Each night millions of people in the U.S. struggle to fall asleep or stay asleep. For some, this is only a brief problem. But for others, insomnia can become a severe, ongoing struggle. In this article, we will talk about insomnia, Magnesium, and the benefits of cnsuming it on a regular basis.
How common is insomnia among adults? Here are the numbers:
- 30 to 35% have brief symptoms of insomnia
- 15 to 20% have a short-term insomnia disorder, which lasts less than three months.
- 10% have a chronic insomnia disorder, which occurs at least three times per week for at least three months.
Chronic insomnia can have a negative impact on your health, increasing your risk of depression and high blood pressure. It also can lower your quality of life. Common symptoms of insomnia include:
- Inability to focus or concentrate
- Poor memory
- Mood disturbance
- Daytime sleepiness
- Low motivation or energy
- Increased errors or accidents
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Insomnia also can keep you from performing your best at school or work. One study estimated that an employee with insomnia loses about eight days of work performance each year. For the entire U.S. workforce, this adds up to an estimated $63 billion in lost work performance due to insomnia each year.
How Magnesium Helps The Body
Magnesium helps regulate hundreds of body systems, including blood pressure, blood sugar muscle nerve function, and sleep systems. We need magnesium to help blood vessels relax, and for energy production, bone development, and transporting calcium and potassium.
The National Institutes of Health (NIH) reports that most older adults in the U.S. don’t get the proper amount of magnesium in their diets, although extreme magnesium deficiency is very rare. It’s best to get the mineral from food, especially dark, leafy green vegetables, unrefined grains, and legumes. The RDA of magnesium is 420 milligrams (mg) per day for men ages 50 and older; 320 mg/day for women ages 50 and older.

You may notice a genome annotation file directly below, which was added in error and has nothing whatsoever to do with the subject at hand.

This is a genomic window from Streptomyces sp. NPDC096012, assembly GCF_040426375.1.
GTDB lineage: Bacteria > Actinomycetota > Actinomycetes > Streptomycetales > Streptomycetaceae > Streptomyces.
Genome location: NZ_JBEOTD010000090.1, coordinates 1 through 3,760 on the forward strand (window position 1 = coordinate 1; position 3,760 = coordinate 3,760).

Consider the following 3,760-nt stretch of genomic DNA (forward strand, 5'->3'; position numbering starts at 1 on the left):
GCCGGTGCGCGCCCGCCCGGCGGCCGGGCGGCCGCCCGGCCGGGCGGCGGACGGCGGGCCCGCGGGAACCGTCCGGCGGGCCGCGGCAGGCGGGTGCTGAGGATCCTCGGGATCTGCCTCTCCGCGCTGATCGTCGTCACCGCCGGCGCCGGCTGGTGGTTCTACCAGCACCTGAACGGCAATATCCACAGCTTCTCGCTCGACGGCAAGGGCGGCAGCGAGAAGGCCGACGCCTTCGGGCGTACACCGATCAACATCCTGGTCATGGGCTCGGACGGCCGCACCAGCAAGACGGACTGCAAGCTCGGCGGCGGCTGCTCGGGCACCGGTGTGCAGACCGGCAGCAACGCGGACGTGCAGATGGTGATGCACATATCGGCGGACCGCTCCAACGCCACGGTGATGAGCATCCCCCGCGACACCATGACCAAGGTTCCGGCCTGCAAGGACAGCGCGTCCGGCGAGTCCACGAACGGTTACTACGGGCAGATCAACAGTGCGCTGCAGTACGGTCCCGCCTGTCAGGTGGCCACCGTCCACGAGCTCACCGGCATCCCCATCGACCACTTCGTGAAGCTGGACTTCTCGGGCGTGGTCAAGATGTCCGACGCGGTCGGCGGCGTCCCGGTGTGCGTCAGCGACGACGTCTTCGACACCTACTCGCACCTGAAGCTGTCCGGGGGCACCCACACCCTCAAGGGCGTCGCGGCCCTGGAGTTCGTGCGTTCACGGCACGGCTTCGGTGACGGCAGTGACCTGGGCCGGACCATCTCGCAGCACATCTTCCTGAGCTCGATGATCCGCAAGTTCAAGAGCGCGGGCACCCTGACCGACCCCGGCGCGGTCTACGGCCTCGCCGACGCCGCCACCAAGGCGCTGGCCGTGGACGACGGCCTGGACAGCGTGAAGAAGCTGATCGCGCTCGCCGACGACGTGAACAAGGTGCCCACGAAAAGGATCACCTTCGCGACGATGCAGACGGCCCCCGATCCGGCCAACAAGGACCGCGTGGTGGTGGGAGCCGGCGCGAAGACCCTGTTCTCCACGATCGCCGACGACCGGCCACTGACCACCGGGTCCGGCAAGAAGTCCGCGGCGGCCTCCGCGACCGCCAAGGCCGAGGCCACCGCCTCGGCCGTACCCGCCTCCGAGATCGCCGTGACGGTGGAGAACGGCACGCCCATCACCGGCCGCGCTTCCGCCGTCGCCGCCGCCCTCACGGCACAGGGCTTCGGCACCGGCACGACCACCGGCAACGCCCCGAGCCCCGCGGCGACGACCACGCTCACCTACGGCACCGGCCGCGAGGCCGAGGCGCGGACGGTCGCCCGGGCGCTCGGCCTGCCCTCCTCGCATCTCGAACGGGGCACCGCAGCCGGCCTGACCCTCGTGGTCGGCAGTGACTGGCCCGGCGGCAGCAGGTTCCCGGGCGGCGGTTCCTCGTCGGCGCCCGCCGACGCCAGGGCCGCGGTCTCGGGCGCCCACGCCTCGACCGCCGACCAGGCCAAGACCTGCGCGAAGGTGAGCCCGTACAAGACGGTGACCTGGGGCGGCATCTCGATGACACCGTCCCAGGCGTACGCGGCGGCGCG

Too much magnesium from a supplement or from magnesium-containing drugs such as laxatives may cause diarrhea. There are no known adverse effects of magnesium intake from food.
Magnesium and Insomnia
Magnesium is well known for its ability to relieve insomnia. One study found that it helps decrease cortisol, the “stress hormone” that can keep you up at night. It also helps muscles relax, to give you that calm “sleepy” feeling and help you unwind after a long day. On top of helping you get a good night of sleep, it also shows potential as a therapy for depression and other mood disorders.
While most people find magnesium to be calming, others discover that it makes them feel more alert, and even uncomfortably wired. The reasons why this happens (and why it happens only in some people) aren’t clear, but one study showing the stimulant effects of magnesium in mice suggested the effect of magnesium on important neurotransmitters as a possible cause.
If this is you, a magnesium supplement in the morning would be a better choice to reduce any micronutrient deficiencies without interrupting a restful night of sleep. And if the magnesium is causing extreme mood or insomnia problems, it’s best to stop taking it. After all, even a supplement that’s great in theory won’t help you if it makes you miserable in practice.
Natural Sources of Magnesium